New research in mice uncovers a previously unknown “pathway toward healthy aging.” A circulating protein from the blood of young mice led to health improvements and visible signs of rejuvenation when researchers gave it to aging mice.
As well as hair loss, wrinkles, and lessening mobility, less visible, underlying bodily changes also characterize the aging process.
One of these changes is the loss of a kind of “fuel” that keeps the body healthy — the so-called nicotinamide adenine dinucleotide (NAD).
NAD plays key roles in metabolism, DNA repair, and overall aging and longevity. With time, however, aging cells find it harder to produce energy, in general, and NAD, in particular.
But, in the energy-making process comes another critical player — an enzyme called eNAMPT. New research finds that taking eNAMPT from the blood of younger mice and giving it to older mice boosts NAD levels and staves off aging.
The findings appear in the journal Cell Metabolism. Dr. Shin-ichiro Imai, Ph.D., who is a professor of developmental biology at Washington University School of Medicine in St. Louis, is the senior author of the study.
Dr. Imai and colleagues revealed the beneficial effects of eNAMPT in previous research in mice. They showed that raised blood levels of this circulating protein improved insulin resistance, sleep quality, mobility, and cognitive function in older mice.
“We think the body has so many redundant systems to maintain proper NAD levels because it is so important,” says Dr. Imai.
“Our work and others’ suggest it governs how long we live and how healthy we remain as we age. Since we know that NAD inevitably declines with age, whether in worms, fruit flies, mice, or people, many researchers are interested in finding antiaging interventions that might maintain NAD levels as we get older.”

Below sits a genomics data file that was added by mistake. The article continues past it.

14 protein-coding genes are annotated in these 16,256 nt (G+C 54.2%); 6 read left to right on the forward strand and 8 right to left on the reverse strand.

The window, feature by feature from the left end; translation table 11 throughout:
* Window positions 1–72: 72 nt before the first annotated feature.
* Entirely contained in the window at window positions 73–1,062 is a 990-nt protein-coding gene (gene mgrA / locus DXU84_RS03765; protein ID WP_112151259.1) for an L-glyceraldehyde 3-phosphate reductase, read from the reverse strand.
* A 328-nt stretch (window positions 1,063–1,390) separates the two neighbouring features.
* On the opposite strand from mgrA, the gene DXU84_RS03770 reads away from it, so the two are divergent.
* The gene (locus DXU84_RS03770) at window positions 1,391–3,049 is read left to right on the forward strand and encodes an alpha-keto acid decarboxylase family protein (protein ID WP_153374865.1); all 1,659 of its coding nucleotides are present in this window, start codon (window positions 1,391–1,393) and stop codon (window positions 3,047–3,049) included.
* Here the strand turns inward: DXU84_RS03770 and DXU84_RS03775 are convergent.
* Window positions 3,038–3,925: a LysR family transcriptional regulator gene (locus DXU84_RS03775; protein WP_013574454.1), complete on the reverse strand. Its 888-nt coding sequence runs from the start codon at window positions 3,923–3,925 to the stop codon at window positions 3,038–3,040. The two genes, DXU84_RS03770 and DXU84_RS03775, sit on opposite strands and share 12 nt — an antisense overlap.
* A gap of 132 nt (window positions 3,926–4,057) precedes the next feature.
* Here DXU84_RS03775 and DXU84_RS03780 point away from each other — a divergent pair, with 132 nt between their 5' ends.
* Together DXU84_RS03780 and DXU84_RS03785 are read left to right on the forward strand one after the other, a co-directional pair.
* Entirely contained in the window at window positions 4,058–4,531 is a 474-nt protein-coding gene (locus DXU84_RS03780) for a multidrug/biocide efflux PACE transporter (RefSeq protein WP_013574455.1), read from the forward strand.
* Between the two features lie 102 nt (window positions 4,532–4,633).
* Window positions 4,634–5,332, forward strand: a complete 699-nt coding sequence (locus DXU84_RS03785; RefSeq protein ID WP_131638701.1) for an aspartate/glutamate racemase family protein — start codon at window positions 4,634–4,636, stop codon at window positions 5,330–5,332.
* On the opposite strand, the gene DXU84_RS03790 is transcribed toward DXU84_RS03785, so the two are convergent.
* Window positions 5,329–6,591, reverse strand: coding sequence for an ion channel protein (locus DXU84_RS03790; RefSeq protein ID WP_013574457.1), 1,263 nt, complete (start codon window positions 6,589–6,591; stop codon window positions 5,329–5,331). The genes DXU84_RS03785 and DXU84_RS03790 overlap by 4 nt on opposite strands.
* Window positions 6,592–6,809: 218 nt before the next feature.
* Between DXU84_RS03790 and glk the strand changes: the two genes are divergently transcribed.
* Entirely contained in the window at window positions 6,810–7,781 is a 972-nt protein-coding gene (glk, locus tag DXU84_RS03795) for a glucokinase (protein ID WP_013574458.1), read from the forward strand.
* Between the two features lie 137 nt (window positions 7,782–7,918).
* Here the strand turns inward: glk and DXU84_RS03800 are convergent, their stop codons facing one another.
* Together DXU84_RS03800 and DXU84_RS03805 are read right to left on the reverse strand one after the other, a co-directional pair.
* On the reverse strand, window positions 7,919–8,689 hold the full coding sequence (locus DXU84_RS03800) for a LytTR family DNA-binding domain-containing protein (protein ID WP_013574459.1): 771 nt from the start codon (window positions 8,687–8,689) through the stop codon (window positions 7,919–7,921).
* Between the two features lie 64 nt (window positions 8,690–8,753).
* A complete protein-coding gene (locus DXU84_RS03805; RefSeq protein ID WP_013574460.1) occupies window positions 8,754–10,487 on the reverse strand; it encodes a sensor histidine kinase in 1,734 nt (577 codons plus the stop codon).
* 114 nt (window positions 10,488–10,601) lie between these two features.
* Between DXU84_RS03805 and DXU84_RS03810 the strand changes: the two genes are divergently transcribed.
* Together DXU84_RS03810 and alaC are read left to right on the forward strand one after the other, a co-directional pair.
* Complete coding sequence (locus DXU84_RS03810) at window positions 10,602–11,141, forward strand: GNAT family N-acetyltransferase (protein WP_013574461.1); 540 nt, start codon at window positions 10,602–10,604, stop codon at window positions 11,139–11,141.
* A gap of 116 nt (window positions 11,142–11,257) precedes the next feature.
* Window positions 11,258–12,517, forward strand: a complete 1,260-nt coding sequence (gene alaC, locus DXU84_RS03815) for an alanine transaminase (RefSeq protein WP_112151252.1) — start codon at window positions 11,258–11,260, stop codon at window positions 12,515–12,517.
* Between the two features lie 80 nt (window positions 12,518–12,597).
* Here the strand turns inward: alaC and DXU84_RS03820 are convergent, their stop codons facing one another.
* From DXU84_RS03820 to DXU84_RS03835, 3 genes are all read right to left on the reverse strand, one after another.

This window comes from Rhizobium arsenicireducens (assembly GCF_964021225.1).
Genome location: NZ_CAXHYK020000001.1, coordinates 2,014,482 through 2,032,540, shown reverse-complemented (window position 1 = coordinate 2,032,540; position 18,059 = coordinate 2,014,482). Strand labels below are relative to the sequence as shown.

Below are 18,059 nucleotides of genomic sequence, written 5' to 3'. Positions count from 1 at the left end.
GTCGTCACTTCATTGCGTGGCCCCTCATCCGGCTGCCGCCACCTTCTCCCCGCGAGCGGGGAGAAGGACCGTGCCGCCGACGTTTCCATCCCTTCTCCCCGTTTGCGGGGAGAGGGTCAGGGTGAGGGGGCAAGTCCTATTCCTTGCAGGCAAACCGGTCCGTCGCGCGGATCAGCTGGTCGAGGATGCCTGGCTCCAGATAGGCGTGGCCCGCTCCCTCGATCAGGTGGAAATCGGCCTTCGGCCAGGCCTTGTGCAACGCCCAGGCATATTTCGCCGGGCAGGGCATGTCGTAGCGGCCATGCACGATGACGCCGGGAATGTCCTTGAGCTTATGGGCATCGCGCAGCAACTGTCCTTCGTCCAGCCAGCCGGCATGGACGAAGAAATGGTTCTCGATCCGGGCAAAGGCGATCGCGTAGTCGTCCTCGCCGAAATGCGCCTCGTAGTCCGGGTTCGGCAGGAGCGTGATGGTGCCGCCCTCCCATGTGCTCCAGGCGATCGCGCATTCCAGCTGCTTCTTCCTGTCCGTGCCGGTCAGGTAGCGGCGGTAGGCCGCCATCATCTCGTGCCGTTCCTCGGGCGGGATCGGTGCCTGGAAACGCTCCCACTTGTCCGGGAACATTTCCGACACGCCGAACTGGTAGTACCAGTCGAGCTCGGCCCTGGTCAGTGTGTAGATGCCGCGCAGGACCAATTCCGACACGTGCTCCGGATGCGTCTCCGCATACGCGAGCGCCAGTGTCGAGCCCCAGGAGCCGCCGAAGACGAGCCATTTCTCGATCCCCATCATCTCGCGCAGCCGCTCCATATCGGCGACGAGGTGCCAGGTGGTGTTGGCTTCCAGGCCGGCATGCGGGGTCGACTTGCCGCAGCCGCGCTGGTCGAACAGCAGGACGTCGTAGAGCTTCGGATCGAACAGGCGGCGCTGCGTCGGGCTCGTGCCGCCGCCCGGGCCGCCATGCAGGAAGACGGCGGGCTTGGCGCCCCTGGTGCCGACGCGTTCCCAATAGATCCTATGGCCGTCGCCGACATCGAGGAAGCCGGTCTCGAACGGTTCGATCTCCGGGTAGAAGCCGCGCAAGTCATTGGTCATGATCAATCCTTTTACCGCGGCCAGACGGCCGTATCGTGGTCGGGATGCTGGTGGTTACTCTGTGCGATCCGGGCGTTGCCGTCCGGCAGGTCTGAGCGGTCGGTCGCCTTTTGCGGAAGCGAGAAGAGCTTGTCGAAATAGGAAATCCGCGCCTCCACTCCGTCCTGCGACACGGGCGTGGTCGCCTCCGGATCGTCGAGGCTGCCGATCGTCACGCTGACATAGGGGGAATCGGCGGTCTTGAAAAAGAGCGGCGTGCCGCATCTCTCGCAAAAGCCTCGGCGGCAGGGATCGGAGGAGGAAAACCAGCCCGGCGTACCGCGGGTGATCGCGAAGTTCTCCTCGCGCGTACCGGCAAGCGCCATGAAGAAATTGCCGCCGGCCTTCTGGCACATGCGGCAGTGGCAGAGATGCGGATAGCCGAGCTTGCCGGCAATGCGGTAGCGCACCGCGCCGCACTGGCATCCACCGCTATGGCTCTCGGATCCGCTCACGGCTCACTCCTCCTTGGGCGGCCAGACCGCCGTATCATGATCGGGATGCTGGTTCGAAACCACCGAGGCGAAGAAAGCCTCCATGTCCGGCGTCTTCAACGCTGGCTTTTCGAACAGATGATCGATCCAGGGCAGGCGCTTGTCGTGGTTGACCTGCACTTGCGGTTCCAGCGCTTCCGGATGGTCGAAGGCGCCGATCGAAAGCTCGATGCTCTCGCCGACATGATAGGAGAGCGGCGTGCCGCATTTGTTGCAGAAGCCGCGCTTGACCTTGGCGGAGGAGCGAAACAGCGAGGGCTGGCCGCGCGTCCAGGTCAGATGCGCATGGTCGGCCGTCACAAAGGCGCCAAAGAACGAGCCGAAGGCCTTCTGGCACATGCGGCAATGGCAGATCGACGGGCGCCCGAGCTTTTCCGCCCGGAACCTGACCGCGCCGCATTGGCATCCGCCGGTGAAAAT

Zooming in on the NAD-creating process, the researchers also showed that the hypothalamus — a brain region responsible for regulating metabolic processes, temperature, thirst, hunger, and sleep-wake cycles — produces NAD using the eNAMPT enzyme.
The hypothalamus is also critical for the aging process.
In their new research, Dr. Imai and team explain that eNAMPT travels through the bloodstream to the brain in small “carriers” called extracellular vesicles. This fact is true for both mice and humans.
They also reveal that blood levels of eNAMPT drop with aging, so less of it reaches the brain’s hypothalamus. In turn, the hypothalamus stops working properly, shortening the life span.
In the Cell Metabolism paper, the scientists show that levels of eNAMPT were directly proportional to how long the mice lived.
The group of older mice that received eNAMPT lived at least 1,029 days, or 2.8 years, whereas the control group that they gave saline solution to survived only 881 days, or approximately 2.4 years.
Overall, administering eNAMPT to older mice led to a lifespan increase of 16%.
“We were surprised by the dramatic differences between the old mice that received the eNAMPT of young mice and old mice that received saline as a control,” Dr. Imai comments.
“These are old mice with no special genetic modifications, and when supplemented with eNAMPT, their wheel-running behavior, sleep patterns and physical appearance -— thicker, shinier fur, for example — resemble that of young mice.”
Dr. Shin-ichiro Imai
“We have found a totally new pathway toward healthy aging,” Dr. Imai adds.
“That we can take eNAMPT from the blood of young mice and give it to older mice and see that the older mice show marked improvements in health — including increased physical activity and better sleep — is remarkable.”
The researchers say that future studies should examine if eNAMPT levels correlate with aging-related diseases or lifespan in humans.
“We could predict, with surprising accuracy, how long mice would live based on their levels of circulating eNAMPT,” says Dr. Imai.
“We don’t know yet if this association is present in people, but it does suggest that eNAMPT levels should be studied further to see if it could be used as a potential biomarker of aging.”